"What we would look for today is … which is which of those countries will express support for the fundamental importance of enforcing the international norm against the use of chemical weapons," Rhodes said.
During the meal, Obama reiterated that the U.S. had intelligence indicating "high confidence" that the Assad regime was responsible for the chemical weapons attack. He appealed to his fellow foreign dignitaries to support a response.
"He reinforced the importance of upholding international norms to which all of the nations here are party to through the Chemical Weapons Convention," Rhodes said.
"He noted the importance of continuing to work through the U.N., but also the paralysis that has existed in the Security Council on the issue of Syria, and therefore, underscored the importance of ensuring that there is enforcement of a norm that is so fundamental to global peace and security."
Rhodes said leaders also discussed resolving the broader Syrian civil war through a diplomatic process.
The White House spokesman also brushed off Russia's attempt to send a delegation of Kremlin-affiliated lawmakers to the U.S. to lobby Congress against a Syrian strike.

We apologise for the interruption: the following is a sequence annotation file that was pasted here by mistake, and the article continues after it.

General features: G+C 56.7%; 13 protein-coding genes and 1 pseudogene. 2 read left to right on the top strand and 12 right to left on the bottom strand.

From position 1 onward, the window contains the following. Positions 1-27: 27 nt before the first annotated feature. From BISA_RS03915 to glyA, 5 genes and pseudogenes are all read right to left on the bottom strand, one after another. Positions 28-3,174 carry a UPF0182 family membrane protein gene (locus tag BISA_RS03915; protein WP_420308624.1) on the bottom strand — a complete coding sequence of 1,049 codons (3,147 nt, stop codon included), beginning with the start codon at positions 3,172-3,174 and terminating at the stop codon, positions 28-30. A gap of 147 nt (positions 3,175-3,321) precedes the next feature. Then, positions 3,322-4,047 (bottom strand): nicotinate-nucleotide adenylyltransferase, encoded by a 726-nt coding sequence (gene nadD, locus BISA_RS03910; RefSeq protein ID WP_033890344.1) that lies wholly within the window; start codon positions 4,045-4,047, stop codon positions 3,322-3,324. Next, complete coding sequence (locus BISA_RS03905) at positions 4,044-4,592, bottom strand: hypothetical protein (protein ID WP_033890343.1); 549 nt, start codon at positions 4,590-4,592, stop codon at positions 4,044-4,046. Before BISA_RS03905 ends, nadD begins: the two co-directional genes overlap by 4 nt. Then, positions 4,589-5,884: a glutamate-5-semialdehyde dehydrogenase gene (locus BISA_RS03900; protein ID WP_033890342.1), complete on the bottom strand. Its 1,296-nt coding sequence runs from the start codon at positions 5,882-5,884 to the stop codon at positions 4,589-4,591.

"I’d just say that what we’ve repeatedly seen is Russia refusing to take action to hold the Assad regime accountable and seeking to work through different processes to avoid the core issues," Rhodes said. "We can’t have an endless process at the U.N. Security Council that doesn’t lead to anything. Similarly, I don’t know that the Russians have anything to add to the debate in the United States given that we know where Russia stands on this issue. They have continually supported Assad no matter what the facts show, no matter what the regime does."
President Obama apparently did not speak privately with Russian President Vladimir Putin during the dinner, although both leaders spoke to the entire gathering.
Rhodes conceded that Putin's presence, however, kept any sort of consensus on Syria from emerging.
"I don’t think the president ever anticipated that we’d achieve consensus on military action if Russia, for instance, is at the table," Rhodes said.